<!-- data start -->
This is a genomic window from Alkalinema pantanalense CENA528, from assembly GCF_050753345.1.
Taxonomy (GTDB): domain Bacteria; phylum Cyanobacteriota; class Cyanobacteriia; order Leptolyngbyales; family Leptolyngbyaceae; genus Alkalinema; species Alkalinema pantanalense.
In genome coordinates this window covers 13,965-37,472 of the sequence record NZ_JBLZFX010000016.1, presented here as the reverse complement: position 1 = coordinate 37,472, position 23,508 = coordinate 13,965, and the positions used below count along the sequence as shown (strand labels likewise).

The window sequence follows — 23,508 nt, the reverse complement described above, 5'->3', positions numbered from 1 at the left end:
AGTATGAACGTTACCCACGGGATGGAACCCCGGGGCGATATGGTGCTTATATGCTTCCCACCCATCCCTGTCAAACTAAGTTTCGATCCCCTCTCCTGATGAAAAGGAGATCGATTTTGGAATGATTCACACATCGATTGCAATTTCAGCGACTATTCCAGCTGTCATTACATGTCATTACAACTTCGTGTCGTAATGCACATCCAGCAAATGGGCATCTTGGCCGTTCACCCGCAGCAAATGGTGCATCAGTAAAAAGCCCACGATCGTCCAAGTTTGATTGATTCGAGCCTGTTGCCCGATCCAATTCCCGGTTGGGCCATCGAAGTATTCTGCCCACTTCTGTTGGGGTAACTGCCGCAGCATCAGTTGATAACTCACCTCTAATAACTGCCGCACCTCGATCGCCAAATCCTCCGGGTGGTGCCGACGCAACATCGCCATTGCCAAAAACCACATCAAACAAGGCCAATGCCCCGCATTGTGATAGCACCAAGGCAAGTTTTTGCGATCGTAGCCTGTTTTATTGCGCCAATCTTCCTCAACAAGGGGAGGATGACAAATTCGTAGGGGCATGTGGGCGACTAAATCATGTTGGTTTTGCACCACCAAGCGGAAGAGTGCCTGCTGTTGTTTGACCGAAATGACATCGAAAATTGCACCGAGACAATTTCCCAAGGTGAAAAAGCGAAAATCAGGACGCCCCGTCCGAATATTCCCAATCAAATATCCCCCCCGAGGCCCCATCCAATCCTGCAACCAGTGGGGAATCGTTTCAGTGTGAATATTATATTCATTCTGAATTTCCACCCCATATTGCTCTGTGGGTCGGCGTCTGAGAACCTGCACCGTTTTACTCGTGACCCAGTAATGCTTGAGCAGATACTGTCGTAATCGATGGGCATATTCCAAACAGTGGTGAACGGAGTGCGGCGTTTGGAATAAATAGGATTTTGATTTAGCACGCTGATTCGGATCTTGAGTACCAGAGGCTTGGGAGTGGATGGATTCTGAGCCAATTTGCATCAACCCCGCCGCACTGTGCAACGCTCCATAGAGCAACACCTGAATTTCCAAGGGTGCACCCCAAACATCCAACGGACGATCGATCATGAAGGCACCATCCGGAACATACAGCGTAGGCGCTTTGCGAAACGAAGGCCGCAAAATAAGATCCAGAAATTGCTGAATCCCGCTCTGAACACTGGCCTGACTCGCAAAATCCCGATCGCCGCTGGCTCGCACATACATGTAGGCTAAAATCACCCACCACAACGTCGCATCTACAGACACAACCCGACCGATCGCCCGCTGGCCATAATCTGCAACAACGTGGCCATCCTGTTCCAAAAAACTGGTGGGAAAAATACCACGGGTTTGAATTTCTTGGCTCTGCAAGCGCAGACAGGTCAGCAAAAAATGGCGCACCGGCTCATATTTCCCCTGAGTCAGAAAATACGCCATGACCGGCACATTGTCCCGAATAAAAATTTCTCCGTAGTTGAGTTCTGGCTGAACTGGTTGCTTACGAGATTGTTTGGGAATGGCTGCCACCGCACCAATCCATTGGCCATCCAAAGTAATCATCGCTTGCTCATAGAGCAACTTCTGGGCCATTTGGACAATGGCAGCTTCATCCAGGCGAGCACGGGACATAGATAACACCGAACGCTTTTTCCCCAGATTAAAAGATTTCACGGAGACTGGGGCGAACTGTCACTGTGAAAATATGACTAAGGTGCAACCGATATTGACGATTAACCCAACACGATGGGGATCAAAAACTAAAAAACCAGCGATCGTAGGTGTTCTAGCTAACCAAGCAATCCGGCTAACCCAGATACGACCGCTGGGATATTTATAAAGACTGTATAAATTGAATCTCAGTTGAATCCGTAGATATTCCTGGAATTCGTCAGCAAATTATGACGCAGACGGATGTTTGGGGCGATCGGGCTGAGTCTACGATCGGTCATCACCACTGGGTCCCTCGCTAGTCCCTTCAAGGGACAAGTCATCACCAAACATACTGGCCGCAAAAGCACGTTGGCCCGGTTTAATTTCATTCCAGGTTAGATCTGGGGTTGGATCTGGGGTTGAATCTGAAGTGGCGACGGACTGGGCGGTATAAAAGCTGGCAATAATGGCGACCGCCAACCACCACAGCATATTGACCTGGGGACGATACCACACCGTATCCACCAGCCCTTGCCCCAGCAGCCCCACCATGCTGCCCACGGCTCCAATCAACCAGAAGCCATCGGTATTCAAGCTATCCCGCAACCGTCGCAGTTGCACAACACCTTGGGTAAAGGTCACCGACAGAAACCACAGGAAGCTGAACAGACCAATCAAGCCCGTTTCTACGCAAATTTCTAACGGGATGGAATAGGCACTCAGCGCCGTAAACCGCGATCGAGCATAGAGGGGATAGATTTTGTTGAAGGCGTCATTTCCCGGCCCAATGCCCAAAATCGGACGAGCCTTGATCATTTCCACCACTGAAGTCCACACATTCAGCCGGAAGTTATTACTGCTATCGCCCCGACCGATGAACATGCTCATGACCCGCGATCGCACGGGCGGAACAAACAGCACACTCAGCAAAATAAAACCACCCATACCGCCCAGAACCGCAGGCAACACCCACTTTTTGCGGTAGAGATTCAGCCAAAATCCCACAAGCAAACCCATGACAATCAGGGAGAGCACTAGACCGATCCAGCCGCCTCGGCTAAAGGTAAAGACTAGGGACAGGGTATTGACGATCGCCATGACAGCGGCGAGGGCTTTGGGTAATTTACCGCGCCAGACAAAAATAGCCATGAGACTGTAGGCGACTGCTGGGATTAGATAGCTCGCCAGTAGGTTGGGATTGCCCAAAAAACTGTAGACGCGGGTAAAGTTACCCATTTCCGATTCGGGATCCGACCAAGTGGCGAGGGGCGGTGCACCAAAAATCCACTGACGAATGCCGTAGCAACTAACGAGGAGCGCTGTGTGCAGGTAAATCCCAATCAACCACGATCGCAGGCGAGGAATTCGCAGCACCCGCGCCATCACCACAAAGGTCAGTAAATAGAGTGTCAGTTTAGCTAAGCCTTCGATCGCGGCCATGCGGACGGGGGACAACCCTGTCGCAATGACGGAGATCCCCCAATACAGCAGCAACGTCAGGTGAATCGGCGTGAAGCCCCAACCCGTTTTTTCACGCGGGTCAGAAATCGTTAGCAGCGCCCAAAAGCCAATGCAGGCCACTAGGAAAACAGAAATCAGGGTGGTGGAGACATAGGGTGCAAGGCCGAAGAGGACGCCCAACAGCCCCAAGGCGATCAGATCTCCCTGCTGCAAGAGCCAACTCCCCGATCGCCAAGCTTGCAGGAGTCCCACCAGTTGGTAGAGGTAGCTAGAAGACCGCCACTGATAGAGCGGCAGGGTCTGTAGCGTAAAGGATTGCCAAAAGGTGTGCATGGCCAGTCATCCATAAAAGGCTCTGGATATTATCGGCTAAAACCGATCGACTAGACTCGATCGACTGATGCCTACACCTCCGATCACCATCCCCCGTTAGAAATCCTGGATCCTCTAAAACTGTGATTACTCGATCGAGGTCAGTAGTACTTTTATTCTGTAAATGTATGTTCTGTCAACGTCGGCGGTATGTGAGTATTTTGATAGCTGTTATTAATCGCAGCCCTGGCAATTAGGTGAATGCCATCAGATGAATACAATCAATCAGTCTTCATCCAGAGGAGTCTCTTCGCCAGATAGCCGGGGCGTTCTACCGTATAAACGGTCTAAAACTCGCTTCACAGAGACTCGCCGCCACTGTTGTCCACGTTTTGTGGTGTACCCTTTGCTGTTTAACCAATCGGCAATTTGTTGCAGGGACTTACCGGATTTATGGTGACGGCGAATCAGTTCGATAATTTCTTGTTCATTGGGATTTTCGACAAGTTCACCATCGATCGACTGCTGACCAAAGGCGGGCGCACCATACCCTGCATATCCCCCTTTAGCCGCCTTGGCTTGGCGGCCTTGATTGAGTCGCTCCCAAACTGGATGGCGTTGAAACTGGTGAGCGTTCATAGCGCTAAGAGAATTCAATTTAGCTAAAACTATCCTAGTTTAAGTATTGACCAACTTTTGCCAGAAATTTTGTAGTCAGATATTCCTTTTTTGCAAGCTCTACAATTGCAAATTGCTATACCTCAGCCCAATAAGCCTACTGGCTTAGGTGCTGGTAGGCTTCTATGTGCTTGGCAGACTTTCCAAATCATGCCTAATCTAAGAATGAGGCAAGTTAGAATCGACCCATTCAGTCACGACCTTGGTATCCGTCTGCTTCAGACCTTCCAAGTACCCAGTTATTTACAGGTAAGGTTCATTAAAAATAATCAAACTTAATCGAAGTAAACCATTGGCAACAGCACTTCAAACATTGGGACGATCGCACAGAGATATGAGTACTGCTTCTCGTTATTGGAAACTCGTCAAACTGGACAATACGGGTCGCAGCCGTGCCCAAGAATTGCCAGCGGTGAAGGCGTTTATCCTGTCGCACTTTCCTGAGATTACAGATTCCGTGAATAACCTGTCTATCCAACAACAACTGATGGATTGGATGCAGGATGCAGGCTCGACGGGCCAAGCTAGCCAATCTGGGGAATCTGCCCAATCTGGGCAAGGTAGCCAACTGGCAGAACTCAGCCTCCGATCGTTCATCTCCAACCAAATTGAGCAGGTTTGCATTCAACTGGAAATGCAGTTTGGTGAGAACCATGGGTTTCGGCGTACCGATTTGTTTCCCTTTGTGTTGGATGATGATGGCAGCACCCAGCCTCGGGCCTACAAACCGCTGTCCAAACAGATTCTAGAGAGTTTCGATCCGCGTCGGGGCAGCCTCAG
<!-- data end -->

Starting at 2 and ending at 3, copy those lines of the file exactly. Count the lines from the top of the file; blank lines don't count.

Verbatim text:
Taxonomy (GTDB): domain Bacteria; phylum Cyanobacteriota; class Cyanobacteriia; order Leptolyngbyales; family Leptolyngbyaceae; genus Alkalinema; species Alkalinema pantanalense.
In genome coordinates this window covers 13,965-37,472 of the sequence record NZ_JBLZFX010000016.1, presented here as the reverse complement: position 1 = coordinate 37,472, position 23,508 = coordinate 13,965, and the positions used below count along the sequence as shown (strand labels likewise).